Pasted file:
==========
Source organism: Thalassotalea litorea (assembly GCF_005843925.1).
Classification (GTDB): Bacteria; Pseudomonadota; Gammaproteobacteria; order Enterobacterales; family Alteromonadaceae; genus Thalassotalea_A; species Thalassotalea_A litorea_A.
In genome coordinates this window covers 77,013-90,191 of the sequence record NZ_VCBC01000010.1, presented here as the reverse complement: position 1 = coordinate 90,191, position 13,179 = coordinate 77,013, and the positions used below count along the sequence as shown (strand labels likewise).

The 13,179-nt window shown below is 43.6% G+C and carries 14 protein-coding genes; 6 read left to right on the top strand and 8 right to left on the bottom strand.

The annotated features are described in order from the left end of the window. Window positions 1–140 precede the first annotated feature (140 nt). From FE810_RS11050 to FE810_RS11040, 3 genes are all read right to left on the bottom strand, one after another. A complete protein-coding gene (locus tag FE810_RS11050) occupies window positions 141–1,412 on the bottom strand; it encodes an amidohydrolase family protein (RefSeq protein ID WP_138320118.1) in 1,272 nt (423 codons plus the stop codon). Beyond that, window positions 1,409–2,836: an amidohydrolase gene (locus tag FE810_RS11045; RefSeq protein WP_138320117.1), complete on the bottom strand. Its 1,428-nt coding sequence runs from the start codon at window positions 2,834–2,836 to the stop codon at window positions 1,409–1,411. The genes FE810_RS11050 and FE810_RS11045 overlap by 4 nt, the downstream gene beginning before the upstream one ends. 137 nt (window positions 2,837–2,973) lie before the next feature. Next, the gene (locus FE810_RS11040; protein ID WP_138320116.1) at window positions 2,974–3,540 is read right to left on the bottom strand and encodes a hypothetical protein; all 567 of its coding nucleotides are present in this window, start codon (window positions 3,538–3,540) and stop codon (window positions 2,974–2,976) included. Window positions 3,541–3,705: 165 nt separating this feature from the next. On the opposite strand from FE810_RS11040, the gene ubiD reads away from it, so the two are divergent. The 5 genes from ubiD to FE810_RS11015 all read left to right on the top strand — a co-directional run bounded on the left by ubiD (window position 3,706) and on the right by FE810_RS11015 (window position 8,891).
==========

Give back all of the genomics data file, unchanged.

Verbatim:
Source organism: Thalassotalea litorea (assembly GCF_005843925.1).
Classification (GTDB): Bacteria; Pseudomonadota; Gammaproteobacteria; order Enterobacterales; family Alteromonadaceae; genus Thalassotalea_A; species Thalassotalea_A litorea_A.
In genome coordinates this window covers 77,013-90,191 of the sequence record NZ_VCBC01000010.1, presented here as the reverse complement: position 1 = coordinate 90,191, position 13,179 = coordinate 77,013, and the positions used below count along the sequence as shown (strand labels likewise).

The 13,179-nt window shown below is 43.6% G+C and carries 14 protein-coding genes; 6 read left to right on the top strand and 8 right to left on the bottom strand.

The annotated features are described in order from the left end of the window. Window positions 1–140 precede the first annotated feature (140 nt). From FE810_RS11050 to FE810_RS11040, 3 genes are all read right to left on the bottom strand, one after another. A complete protein-coding gene (locus tag FE810_RS11050) occupies window positions 141–1,412 on the bottom strand; it encodes an amidohydrolase family protein (RefSeq protein ID WP_138320118.1) in 1,272 nt (423 codons plus the stop codon). Beyond that, window positions 1,409–2,836: an amidohydrolase gene (locus tag FE810_RS11045; RefSeq protein WP_138320117.1), complete on the bottom strand. Its 1,428-nt coding sequence runs from the start codon at window positions 2,834–2,836 to the stop codon at window positions 1,409–1,411. The genes FE810_RS11050 and FE810_RS11045 overlap by 4 nt, the downstream gene beginning before the upstream one ends. 137 nt (window positions 2,837–2,973) lie before the next feature. Next, the gene (locus FE810_RS11040; protein ID WP_138320116.1) at window positions 2,974–3,540 is read right to left on the bottom strand and encodes a hypothetical protein; all 567 of its coding nucleotides are present in this window, start codon (window positions 3,538–3,540) and stop codon (window positions 2,974–2,976) included. Window positions 3,541–3,705: 165 nt separating this feature from the next. On the opposite strand from FE810_RS11040, the gene ubiD reads away from it, so the two are divergent. The 5 genes from ubiD to FE810_RS11015 all read left to right on the top strand — a co-directional run bounded on the left by ubiD (window position 3,706) and on the right by FE810_RS11015 (window position 8,891).